Position on page: Position on the page matters, after all, you want your site to appear at the top of the page. This is one area where Paid Search dominates, in above-the-fold content. Depending on your search, there are typically 3 ads on display at the top of the page or 5 visual product ads. Given this, a user will always see the Paid Search ads, before they see the Organic results.
Provides greater control: While SEO allows your brand to have greater search presence, PPC allows full control of all aspects of your Paid Search campaign. With PPC you can control things like how much to bid, how long the campaign run for, what keywords to target and the overall cost of the campaign.
Visual product ads: Product listing ads or (PLAs) are a great PPC feature. Google provides the option of visual shopping ads that can help a user see what they will be clicking on. For example, if you Google, “ Lawn Mowers for sale”, PLAs will appear for this type of search. This kind of ad can really improve the click-through rate by offering a feature not available in Organic search.
Expensive: PPC is advertising after all and it requires a constant investment. Depending on your campaign, the costs can add up quickly. Just imagine if you’re running international campaigns or are targeting entire countries.
When your campaign ends, your leads do too: Unlike with SEO, once you stop paying for your ad campaigns, your ads and your lead generation goes away.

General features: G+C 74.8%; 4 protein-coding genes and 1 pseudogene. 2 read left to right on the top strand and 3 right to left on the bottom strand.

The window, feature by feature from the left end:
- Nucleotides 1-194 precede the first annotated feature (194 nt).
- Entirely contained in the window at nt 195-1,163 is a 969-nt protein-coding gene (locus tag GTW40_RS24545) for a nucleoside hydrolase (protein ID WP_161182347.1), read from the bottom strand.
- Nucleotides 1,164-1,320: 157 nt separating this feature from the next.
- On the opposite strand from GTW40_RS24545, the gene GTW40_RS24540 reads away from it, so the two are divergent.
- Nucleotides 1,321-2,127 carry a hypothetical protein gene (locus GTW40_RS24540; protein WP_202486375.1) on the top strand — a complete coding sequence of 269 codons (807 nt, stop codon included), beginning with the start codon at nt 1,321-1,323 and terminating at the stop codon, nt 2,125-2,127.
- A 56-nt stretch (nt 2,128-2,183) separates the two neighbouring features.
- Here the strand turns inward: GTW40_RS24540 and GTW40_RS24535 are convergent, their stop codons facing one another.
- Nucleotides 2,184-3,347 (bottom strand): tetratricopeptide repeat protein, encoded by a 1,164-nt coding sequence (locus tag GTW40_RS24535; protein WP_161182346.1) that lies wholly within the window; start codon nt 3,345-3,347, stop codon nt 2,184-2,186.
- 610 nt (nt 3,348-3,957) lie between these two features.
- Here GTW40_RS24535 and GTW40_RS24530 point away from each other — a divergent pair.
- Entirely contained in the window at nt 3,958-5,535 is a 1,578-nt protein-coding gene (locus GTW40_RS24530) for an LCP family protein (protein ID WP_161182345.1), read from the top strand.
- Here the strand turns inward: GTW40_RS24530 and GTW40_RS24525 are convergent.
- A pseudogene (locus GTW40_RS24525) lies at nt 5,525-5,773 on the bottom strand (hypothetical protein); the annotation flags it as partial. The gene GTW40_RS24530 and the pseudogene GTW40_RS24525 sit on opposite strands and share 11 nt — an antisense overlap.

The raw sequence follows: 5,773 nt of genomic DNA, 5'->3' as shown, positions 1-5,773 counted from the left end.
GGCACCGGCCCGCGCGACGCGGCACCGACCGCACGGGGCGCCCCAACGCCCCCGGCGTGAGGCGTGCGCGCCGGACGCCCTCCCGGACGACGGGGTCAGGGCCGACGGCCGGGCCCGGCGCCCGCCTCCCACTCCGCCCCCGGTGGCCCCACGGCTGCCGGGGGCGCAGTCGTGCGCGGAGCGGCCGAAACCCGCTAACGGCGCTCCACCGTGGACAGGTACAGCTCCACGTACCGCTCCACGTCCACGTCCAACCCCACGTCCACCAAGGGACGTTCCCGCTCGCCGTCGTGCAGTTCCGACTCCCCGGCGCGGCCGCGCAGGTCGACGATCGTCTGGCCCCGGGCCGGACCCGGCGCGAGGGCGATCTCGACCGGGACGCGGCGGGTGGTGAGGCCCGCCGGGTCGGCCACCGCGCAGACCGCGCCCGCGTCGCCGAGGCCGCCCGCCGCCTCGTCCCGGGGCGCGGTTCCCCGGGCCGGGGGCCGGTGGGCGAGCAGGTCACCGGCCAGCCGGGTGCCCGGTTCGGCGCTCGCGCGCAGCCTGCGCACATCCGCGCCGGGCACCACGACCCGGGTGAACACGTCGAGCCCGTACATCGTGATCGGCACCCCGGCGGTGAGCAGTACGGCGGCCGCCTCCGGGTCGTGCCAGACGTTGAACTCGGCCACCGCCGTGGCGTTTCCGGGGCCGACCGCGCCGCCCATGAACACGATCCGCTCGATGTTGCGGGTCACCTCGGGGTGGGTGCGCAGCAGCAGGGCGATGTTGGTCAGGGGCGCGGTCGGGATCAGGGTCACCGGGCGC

Bidding wars: Bidding wars are not uncommon with PPC. As with any type of bidding, competition amongst participants ultimately drives the end cost of the good. PPC bidding is no exception to this as advertisers outbid competition to obtain the best ad position.
By avoiding siloed SEO and PPC strategies, marketers reap the benefits of having a strategies that complement each other and do not compete with each other for clicks and traffic.
By utilizing both Paid Search (PPC) and Organic Search (SEO) you can build an integrated search strategy that uses both resources to their fullest for an optimal approach. Adopting this approach will allow you to potentially achieve Search Domination. This means that if you plan out your strategies, you’ll be able to have both your SEO and PPC dominate the first SERP for your chosen keywords.
Both strategies have their own Pros and Cons and work well separately when executed properly, although, the key is to create a strategy that allows your SEO efforts and PPC campaigns to work hand-in-hand. By doing so, you’ll be able to cut down on your costs, by prioritizing your SEO efforts on high costing keywords.
While cutting down on your advertising costs, a blended SEO and PPC strategy also increases your brand’s search presence. Ideally, a site’s Organic traffic would be sufficient enough to not be impacted by any decrease in PPC budget. Equally, more PPC budget could be placed on terms and pages that don’t perform as well in Organic listings, thus allowing for a greater total product coverage and performance without an increase in total client spend.